4 Reasons Why Baltimore Doesn’t Need Another Jail
By Monique Dixon
Did you know that Maryland officials plan to spend almost $100 million dollars to build a new jail in Baltimore City? This jail would be used exclusively for youth, ages 14 through 17, who are arrested, charged as an adult and locked up as they wait for their trials to be held. In these hard economic times, we believe that a new jail is unnecessary and a waste of tax-payer dollars.
Fact no. 1: The new jail will be half empty. State officials plan to build a jail that will hold up to 120 young people who are charged as adults. But, this year, on any given day, only about 50 young people are held at the Baltimore City Detention Center, the city’s adult jail. And, because juvenile arrests have fallen in the past six years, experts predict that the number of youth charged as adults will continue to fall in years to come.
Fact no. 2: Most youth who are charged as adults do not belong in the adult criminal justice system. Maryland law allows a young person to be charged and tried as an adult if he is accused of committing one of a list of about 20 crimes that will automatically send him to an adult criminal court room. In Baltimore, the problem is that once these young people go to court, almost 70 percent of them will have their cases either dismissed outright or sent to the juvenile court system, which suggest that their cases did not belong in an adult criminal court in the first place.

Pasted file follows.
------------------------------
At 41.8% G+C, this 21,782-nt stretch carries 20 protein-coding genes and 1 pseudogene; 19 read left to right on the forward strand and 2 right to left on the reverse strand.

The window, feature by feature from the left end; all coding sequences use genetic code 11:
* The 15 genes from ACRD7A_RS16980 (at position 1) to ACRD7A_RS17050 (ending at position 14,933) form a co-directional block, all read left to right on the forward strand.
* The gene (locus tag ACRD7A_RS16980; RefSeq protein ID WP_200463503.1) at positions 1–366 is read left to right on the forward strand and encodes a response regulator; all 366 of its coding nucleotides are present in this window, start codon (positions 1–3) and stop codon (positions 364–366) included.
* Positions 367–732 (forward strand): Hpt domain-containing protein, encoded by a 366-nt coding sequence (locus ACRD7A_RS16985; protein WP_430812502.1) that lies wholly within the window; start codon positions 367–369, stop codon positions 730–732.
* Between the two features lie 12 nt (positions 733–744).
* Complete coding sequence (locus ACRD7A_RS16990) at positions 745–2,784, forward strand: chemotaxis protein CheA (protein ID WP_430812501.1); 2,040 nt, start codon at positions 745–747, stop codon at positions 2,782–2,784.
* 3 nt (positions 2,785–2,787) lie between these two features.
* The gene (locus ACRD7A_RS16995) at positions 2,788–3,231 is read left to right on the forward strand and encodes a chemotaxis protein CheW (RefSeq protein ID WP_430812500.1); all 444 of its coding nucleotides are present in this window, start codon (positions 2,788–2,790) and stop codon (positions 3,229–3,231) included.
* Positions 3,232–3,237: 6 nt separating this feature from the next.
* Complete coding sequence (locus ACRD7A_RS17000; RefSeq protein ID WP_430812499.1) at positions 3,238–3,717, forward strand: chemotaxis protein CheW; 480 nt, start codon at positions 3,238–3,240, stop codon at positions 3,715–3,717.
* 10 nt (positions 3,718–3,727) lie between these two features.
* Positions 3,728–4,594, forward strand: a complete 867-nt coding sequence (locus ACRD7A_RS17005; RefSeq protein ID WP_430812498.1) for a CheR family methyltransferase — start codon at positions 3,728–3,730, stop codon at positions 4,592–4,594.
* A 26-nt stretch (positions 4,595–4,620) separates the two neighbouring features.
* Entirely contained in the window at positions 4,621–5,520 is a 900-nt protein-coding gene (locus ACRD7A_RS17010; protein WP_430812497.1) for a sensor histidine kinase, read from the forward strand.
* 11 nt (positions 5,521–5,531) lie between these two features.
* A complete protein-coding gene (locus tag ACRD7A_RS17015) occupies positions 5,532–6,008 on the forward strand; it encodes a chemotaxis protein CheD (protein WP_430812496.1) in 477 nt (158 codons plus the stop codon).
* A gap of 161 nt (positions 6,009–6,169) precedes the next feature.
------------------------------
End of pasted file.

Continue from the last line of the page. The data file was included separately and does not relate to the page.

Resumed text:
Fact no. 3: Charging children as adults does not reduce crime. When Maryland began the practice of charging youth as adults back in the 1990’s, juvenile crime was on the rise nationwide. State officials believed that a “get-tough approach” would help end the crime wave. But, more recent national research has shown that automatically charging youth as adults does not reduce crime; if fact, it has the opposite effect. It turns out that young people who are handled in the adult justice system are more likely to be hardened by the experience and to commit more serious crimes when they are released.
Fact no. 4: A growing body of research has repeatedly shown something that we should all know. Children and youth are developmentally different from adults. Young people behave in ways that are impulsive and even illogical, but they are also more likely to respond well to counseling and other forms of rehabilitation. So, when youth are accused of committing a crime, they should receive services in a system designed especially for them – Maryland’s juvenile justice system.
But, these facts have not changed the minds of some Maryland officials. In our view, during hard economic times, instead of investing millions of dollars to build a new jail, state officials should end the practice of automatically charging youth as adults, so there will be no need to build a new jail for this population. But, officials should not stop there. I’ve had the pleasure of working with dozens of young people. Some of them were charged as adults and are now giving back to their communities. When asked what they would do with $100 million, these wise youth said that they would use the money to improve schools and recreational centers and create jobs for Baltimore City youth. Maryland officials should follow their advice and redirect the money for the jail to build opportunities for city youth.
Until July 2014, Monique Dixon was the director of the Criminal and Juvenile Justice Program of OSI-Baltimore.